Below is a Boston Bell, made in Boston and sent to Singapore!
In the same room, there were many different exhibits. There were too many to go through in this post, mostly because I couldn’t remember them all. Many of these exhibits deals with an aspect of life in the late 1800s to early 1900s, from trade to women’s education.
The tour was very good. It goes through a lot of history of Singapore, all the way up to the late 1900s. Too bad my tablet froze and I had to remove the velcro covering to restart the tablet. It also ran out of batteries as when it froze, it drained the battery. There is a power button on the back face of the tablet and you need to remove the cover to get to it.
Most of it was ok. There was an exhibit on the top floor that blew my mind. The admission of this museum was included in the admission into the National Museum of Singapore. It was across the large street from the National Museum.
The art museum is in a few different wings of the building so you can easily go through the same hallways twice. It was a bit confusing to find all the exhibits as you would have to back track to get to some exhibits.
There were two large courtyards in the middle of the museum. I was trying to stay inside and much of the museum is inside and air conditioned.
Below was a side by side short film. They are related to each other and you find out why and how at the end. A very nice short film.
Below was art inside of the long archway. The lights you see at the end of the archway was the front door.
The next exhibit involved many pictures put up in a room with no titles or description. It would be up to the guests to write something and try to name and explain the piece of art. It was a really cool concept.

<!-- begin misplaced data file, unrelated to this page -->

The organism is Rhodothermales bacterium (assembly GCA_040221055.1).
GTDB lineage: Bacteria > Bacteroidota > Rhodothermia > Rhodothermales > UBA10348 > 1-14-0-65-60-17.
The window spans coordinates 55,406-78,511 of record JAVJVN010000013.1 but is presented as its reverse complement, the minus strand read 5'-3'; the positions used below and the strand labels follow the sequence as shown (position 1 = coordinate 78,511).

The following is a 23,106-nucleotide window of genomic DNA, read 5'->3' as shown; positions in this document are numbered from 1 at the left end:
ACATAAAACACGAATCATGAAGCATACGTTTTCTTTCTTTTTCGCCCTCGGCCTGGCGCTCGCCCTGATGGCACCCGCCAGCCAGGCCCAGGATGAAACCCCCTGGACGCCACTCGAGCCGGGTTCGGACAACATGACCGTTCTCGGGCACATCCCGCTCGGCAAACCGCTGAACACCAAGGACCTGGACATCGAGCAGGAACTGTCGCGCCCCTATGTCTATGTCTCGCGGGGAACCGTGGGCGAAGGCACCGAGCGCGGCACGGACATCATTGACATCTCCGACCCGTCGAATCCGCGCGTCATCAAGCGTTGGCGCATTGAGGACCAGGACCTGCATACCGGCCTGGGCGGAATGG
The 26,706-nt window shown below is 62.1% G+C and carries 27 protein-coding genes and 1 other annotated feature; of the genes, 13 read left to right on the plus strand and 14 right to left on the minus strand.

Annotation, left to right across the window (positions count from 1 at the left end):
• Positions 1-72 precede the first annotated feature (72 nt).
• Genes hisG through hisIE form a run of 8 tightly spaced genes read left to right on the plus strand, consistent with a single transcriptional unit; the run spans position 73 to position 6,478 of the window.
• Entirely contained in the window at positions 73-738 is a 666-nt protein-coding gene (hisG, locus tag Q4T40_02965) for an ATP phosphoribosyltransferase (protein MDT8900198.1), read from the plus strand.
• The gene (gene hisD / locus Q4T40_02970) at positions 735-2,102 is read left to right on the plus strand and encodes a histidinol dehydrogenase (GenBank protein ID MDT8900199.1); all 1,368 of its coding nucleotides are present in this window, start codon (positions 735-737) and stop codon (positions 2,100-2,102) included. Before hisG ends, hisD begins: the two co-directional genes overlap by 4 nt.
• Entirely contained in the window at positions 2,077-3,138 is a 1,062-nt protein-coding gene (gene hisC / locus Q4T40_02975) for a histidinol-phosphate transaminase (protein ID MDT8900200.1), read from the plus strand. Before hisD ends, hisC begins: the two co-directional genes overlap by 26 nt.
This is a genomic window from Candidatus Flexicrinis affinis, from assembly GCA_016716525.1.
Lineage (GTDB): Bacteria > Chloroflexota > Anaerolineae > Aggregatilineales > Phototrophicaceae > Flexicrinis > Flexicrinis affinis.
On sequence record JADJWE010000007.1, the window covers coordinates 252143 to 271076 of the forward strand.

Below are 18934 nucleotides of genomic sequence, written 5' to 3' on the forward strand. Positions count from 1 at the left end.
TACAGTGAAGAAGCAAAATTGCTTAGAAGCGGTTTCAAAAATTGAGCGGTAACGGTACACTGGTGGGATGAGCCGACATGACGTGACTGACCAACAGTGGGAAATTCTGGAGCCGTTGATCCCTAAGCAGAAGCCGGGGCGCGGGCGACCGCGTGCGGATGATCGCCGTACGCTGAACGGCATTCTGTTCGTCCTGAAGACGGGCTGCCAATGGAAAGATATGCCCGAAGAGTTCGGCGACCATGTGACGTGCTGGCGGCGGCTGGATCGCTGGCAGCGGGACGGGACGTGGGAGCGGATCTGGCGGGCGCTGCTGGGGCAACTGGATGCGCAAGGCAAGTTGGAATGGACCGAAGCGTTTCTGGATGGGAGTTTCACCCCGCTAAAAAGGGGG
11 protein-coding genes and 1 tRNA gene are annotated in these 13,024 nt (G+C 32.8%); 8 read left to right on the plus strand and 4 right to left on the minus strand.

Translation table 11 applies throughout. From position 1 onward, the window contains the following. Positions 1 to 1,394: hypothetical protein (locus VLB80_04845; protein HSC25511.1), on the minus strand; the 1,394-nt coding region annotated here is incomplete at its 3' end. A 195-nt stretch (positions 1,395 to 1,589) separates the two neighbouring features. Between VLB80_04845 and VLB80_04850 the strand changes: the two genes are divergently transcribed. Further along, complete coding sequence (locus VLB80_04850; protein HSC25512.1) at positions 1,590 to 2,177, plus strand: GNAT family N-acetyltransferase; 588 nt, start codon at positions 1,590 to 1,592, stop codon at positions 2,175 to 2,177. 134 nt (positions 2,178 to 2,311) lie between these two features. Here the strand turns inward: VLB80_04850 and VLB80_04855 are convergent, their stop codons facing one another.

Next, it was an interactive post-it exhibit. There were pens and post-its and you can fill the wall with messages or anything you want.
On one side of this room shows the effects of deforestation. The other side of the room (second picture) is a pyramid of sorts that has statues and candles.
This next exhibit showcases the grueling conditions sugar was being produced in Singapore. This artist equates these sugar shells to blood diamonds as many people worked for little money in very hot conditions and during the hot summer months, there weren’t any work so some died. This exhibit helps demonstrate the plight of the farmers.
The next two pictures shows the upper level hallways. There is glass enclosing the hallway so it is air conditioned. Some of these glass panels can open so workers can get behind it and clean it. There were some open areas for classes to hold workshops in.
Next is a few pictures of different art collections on the second floor.
This next exhibit blew my mind. It was both a visual and audio experience. It was computerized so the images and colors change based on where you are and where you look, which is really creepy.
All images are projected onto a piece of glass so its completely transparent. Mirrors line the outside walls so it looks like the people go on forever. There are some pillars that are also covered with mirrors so be careful.
There were multiple fingerprints on the back wall, which shows that people were definitely feeling their way through the exhibit.
Here is my Instagram video of the exhibit. Too short to walk all the way around but still very cool.